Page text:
Building test programs

Rust 1.12 发布了。

Building test programs

The test framework has been designed with portability in mind. The only
mandatory requirements are full C++ support and standard system
libraries for I/O, threads and sockets.

Rust 是 Mozilla 的一个新的编程语言,由web语言的领军人物Brendan
Eich(js之父),Dave Herman以及Mozilla公司的Graydon Hoare 合力开发。

CMake build system

The deqp sources have build scripts for CMake, which is the preferred
tool for compiling the test programs.

CMake is an open source build system that supports multiple platforms
and toolchains. CMake generates native makefiles or IDE project files
from target-independent configuration files. For more information on
CMake, please see the

澳门新葡亰游戏网址,CMake supports and recommends out-of-source-tree builds, i.e., you
should always create makefiles or project files in a separate build
directory outside the source tree. CMake does not have any kind of
“distclean” target, so removing any files generated by CMake must be
done manually.

Configuration options are given to CMake using -D<OPTION_NAME>=<VALUE>
syntax. Some commonly used options for deqp are listed below.

Configuration option Description

Target name, for example: "android"

The deqp CMake scripts will include the file targets/<DEQP_TARGET>/<DEQP_TARGET>.cmake and expect to find target-specific build options from there.


Path to toolchain file for CMake. Used for cross compilation.


Build type for makefile targets. Valid values are: "Debug" and "Release"

Note the interpretation and default type depend on the targeted build system. See the CMake documentation for details.


Creating a target build file

The deqp build system is configured for new targets using target build
files. A target build file defines which features the platform supports
and what libraries or additional include paths are required. Target file
names follow the targets/<name>/<name>.cmake format and the target is
selected using the DEQP_TARGET build parameter.

File paths in target files are relative to the base deqp directory,
not the targets/<name> directory. The following standard variables can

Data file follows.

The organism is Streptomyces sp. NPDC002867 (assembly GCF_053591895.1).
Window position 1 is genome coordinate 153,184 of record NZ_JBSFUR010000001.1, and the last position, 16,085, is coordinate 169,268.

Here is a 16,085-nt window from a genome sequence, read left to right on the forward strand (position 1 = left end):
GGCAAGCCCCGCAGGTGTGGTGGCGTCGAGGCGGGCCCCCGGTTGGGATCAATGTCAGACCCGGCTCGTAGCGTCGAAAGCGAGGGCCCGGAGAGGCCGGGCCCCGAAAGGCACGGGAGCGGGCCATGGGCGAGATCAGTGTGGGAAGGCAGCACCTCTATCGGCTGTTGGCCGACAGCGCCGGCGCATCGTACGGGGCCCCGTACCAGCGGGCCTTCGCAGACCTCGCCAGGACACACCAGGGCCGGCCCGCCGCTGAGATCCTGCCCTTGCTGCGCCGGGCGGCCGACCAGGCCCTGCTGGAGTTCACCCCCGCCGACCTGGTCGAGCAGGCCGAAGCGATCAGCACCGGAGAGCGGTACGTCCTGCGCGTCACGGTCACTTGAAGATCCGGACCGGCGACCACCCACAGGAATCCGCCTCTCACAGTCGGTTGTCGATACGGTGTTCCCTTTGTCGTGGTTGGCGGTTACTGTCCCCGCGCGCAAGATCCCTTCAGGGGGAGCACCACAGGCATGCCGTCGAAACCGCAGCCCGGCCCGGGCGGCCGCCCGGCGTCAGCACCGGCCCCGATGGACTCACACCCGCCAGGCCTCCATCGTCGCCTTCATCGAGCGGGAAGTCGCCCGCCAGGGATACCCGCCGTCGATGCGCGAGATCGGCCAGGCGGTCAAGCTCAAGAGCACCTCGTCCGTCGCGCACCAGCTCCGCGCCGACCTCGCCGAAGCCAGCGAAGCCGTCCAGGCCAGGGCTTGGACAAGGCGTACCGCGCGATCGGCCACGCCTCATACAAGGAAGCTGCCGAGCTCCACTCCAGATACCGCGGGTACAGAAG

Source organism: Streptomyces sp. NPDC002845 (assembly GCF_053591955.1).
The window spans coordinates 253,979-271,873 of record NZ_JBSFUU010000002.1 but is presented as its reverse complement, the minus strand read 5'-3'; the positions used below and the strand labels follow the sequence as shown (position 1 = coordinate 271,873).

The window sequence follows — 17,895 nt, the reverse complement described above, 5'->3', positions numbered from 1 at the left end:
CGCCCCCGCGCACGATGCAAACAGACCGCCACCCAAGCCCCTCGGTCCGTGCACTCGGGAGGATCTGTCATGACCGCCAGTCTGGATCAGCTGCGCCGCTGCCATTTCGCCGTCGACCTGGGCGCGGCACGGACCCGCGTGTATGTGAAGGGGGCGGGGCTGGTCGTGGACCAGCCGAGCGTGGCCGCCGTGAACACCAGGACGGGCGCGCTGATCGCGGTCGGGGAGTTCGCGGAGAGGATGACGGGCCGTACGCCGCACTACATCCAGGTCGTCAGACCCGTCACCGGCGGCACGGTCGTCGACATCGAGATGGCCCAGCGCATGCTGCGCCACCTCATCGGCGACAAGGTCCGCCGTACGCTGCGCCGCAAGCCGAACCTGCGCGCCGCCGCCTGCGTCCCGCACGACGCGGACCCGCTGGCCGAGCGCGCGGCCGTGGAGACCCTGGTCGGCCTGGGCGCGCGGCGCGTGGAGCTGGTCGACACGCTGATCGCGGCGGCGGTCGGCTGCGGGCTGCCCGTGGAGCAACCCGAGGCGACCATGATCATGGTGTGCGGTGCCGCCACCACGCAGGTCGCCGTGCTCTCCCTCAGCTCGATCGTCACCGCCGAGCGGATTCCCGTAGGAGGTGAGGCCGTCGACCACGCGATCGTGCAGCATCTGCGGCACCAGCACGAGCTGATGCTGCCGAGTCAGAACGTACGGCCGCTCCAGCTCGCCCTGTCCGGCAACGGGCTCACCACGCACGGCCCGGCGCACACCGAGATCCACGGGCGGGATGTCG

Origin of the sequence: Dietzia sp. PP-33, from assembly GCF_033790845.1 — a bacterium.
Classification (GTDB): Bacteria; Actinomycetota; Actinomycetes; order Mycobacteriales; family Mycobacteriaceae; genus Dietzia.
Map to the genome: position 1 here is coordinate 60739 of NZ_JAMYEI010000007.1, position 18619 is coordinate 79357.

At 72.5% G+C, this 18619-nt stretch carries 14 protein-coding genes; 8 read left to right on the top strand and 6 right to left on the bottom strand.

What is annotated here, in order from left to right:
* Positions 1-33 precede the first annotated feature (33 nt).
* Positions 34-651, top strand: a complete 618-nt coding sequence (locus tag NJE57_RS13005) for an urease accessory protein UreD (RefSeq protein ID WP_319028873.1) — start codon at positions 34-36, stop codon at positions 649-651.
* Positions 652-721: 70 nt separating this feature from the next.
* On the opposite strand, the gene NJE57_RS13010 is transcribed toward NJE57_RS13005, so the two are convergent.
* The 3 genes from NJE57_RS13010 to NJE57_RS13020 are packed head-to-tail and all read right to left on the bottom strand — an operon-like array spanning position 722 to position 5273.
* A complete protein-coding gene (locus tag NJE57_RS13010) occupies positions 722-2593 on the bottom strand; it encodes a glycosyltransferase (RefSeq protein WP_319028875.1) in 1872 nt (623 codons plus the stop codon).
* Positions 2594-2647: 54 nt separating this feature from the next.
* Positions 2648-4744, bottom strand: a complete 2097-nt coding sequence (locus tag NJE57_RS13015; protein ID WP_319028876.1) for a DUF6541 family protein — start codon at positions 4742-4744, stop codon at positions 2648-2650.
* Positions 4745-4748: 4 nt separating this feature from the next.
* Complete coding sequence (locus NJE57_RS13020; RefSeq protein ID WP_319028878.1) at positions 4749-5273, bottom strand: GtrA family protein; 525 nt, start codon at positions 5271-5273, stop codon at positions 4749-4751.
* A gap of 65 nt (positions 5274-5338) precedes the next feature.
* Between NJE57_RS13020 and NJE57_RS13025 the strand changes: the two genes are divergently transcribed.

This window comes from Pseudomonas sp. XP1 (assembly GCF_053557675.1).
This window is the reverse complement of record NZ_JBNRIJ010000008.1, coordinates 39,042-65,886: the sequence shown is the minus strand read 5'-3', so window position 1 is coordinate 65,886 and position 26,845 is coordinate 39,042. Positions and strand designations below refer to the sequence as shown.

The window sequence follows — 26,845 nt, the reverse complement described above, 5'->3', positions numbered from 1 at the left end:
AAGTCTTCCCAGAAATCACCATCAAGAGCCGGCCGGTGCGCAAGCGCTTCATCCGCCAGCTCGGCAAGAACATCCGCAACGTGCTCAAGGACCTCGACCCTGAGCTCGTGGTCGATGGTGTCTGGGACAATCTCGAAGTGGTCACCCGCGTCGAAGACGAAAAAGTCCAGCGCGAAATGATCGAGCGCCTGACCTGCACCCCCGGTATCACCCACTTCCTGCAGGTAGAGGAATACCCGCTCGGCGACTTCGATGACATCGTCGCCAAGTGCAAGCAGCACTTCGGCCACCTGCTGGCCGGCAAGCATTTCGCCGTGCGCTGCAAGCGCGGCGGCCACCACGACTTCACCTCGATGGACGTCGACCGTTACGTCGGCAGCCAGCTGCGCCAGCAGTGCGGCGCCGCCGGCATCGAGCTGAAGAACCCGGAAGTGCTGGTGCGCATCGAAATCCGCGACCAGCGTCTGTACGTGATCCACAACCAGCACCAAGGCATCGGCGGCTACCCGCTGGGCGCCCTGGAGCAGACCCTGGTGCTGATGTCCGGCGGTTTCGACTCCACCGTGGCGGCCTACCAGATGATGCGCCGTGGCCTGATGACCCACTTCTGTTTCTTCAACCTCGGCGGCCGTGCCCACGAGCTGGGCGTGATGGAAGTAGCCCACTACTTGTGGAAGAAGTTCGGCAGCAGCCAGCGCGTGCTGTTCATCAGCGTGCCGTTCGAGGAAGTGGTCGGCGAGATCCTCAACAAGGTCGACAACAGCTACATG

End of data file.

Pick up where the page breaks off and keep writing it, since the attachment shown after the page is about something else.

be set by target build file.

Variable Description

Target name (will be included into test logs)


Whether GLES2 is supported (default: OFF)


GLES2 libraries (leave empty if not supported or dynamic loading is used)


Whether GLES3.x is supported (default: OFF)


GLES3.x libraries (leave empty if not supported or dynamic loading is used)


Whether OpenVG is supported (default: OFF)


OpenVG libraries (leave empty if not supported or dynamic loading is used)


Whether EGL is supported (default: OFF)


EGL libraries (leave empty if not supported or dynamic loading is used)


Additional platform-specific libraries required for linking


List of libraries that are copied to each test binary build directory. Can be used to copy libraries that are needed for running tests but are not in default search path.


Platform port source list. Default sources are determined based on the capabilities and OS.

Note: Paths are relative to: framework/platform

The target build file can add additional include or link paths using the
include_directories() and link_directories() CMake functions.

  • Many minor improvements to the documentation.

  • rustc supports three new MUSL targets on
    ARM:arm-unknown-linux-musleabi, arm-unknown-linux-musleabihf,
    These targets produce statically-linked binaries. There are no
    binary release builds yet though.

  • In error
    and unknown numeric
    types have more
    human-friendly errors.

  • The compiler can now be built against LLVM

  • Test binaries now support a --test-threads argument to specify
    the number of threads used to run tests, and which acts the same as
    theRUST_TEST_THREADS environment

  • The test runner now emits a warning when tests run over 60

  • Rust releases now come with source packages that can be installed
    by rustup via
    rustup component add rust-src.
    The resulting source code can be used by tools and IDES, located in
    the sysroot under lib/rustlib/src.

Win32 build

The easiest way to build deqp modules for Windows is to use the CMake
build system. You will need CMake 2.6.12 or newer and the Microsoft
Visual C/C++ compiler. The deqp has been tested with Visual Studio 2013.

Visual Studio project files can be generated with the following command:

cmake pathtosrcdeqp -G "Visual Studio 12"

A 64-bit build can be made by selecting “Visual Studio <ver>
Win64” as the build generator:

cmake pathtosrcdeqp -G "Visual Studio 12 Win64"

You can also generate NMake makefiles with the -G "NMake Makefiles"
option as well as the build type (-DCMAKE_BUILD_TYPE="Debug" or


Rendering context creation

Rendering context can be created either with WGL or with EGL on Windows.


WGL support

All Win32 binaries support GL context creation with WGL as it requires
only standard libraries. WGL context can be selected using the
--deqp-gl-context-type=wgl command line argument. In the WGL mode, the
deqp uses the WGL_EXT_create_context_es_profile extension to create
OpenGL ES contexts. This has been tested to work with latest drivers
from NVIDIA and Intel. AMD drivers do not support the required